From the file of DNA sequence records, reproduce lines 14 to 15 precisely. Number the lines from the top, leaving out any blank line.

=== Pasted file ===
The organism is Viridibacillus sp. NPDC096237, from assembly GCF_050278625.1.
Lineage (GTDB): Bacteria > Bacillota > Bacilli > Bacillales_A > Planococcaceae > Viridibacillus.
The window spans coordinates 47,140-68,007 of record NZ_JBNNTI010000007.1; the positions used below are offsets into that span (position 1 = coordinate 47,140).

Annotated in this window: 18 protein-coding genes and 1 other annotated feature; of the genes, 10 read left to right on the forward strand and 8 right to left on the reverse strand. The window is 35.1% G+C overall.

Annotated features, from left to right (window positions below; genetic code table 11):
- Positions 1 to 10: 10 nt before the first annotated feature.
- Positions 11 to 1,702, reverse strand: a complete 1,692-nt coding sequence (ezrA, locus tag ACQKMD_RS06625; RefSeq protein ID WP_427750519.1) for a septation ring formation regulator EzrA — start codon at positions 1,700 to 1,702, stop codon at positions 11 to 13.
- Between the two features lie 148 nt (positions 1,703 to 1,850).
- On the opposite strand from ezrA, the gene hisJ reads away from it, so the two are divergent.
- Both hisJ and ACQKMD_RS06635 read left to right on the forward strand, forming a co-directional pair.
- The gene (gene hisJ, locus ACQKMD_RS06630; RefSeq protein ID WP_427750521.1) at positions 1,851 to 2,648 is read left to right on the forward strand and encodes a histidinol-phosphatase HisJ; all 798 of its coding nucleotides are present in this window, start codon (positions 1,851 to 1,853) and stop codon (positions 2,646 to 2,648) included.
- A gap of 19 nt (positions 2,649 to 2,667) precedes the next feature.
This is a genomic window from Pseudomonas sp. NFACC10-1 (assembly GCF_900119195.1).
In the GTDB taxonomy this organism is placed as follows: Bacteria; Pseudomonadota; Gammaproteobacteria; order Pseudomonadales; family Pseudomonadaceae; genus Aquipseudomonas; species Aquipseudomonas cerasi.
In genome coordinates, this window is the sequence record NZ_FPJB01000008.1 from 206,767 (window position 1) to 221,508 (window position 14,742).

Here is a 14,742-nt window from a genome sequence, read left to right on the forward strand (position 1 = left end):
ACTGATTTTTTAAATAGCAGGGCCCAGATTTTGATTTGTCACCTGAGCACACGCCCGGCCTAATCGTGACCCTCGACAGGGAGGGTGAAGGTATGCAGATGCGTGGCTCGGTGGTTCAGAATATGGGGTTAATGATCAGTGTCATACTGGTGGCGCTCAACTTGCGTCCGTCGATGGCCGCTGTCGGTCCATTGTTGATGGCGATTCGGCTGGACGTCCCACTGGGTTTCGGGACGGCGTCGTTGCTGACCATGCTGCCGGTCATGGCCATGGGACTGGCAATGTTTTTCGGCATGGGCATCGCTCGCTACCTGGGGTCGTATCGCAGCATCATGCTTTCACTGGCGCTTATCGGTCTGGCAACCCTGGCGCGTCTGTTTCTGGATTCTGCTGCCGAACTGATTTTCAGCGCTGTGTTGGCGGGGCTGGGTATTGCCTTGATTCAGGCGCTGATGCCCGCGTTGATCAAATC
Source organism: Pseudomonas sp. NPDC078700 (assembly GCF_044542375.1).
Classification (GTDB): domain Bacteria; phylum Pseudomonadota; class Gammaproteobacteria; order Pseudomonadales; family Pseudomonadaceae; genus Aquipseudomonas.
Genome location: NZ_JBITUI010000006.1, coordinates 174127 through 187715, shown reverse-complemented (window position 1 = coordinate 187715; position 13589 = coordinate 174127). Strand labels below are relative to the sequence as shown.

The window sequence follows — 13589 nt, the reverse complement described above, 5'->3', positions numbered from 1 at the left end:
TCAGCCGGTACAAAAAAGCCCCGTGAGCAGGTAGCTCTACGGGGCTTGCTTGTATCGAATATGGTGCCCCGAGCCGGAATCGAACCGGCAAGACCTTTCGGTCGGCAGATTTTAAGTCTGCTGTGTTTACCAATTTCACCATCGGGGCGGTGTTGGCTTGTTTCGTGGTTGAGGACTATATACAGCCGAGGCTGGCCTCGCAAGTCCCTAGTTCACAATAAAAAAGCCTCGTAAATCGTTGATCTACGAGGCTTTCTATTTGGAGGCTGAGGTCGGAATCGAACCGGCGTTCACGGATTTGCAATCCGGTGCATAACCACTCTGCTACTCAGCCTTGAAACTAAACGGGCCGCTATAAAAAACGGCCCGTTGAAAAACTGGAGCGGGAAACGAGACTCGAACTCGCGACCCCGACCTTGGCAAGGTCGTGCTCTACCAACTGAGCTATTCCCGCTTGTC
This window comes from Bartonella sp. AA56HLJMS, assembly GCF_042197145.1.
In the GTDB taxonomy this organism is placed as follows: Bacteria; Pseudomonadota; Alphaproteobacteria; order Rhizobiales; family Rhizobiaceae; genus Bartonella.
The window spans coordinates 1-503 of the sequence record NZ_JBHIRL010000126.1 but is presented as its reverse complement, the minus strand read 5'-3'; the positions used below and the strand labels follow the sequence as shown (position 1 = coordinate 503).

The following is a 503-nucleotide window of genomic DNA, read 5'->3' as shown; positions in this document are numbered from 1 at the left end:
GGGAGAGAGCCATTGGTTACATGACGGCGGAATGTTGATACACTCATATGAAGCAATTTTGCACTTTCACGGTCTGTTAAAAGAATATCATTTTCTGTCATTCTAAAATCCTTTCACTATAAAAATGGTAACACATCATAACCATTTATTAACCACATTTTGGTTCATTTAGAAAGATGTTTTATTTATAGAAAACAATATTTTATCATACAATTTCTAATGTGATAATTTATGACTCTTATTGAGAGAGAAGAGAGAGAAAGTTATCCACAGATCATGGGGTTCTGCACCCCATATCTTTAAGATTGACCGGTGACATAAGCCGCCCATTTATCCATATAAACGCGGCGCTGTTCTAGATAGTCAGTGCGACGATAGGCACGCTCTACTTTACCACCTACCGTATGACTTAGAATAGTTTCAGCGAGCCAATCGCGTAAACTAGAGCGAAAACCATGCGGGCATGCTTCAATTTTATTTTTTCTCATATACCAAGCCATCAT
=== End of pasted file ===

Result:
In the GTDB taxonomy this organism is placed as follows: Bacteria; Pseudomonadota; Gammaproteobacteria; order Pseudomonadales; family Pseudomonadaceae; genus Aquipseudomonas; species Aquipseudomonas cerasi.
In genome coordinates, this window is the sequence record NZ_FPJB01000008.1 from 206,767 (window position 1) to 221,508 (window position 14,742).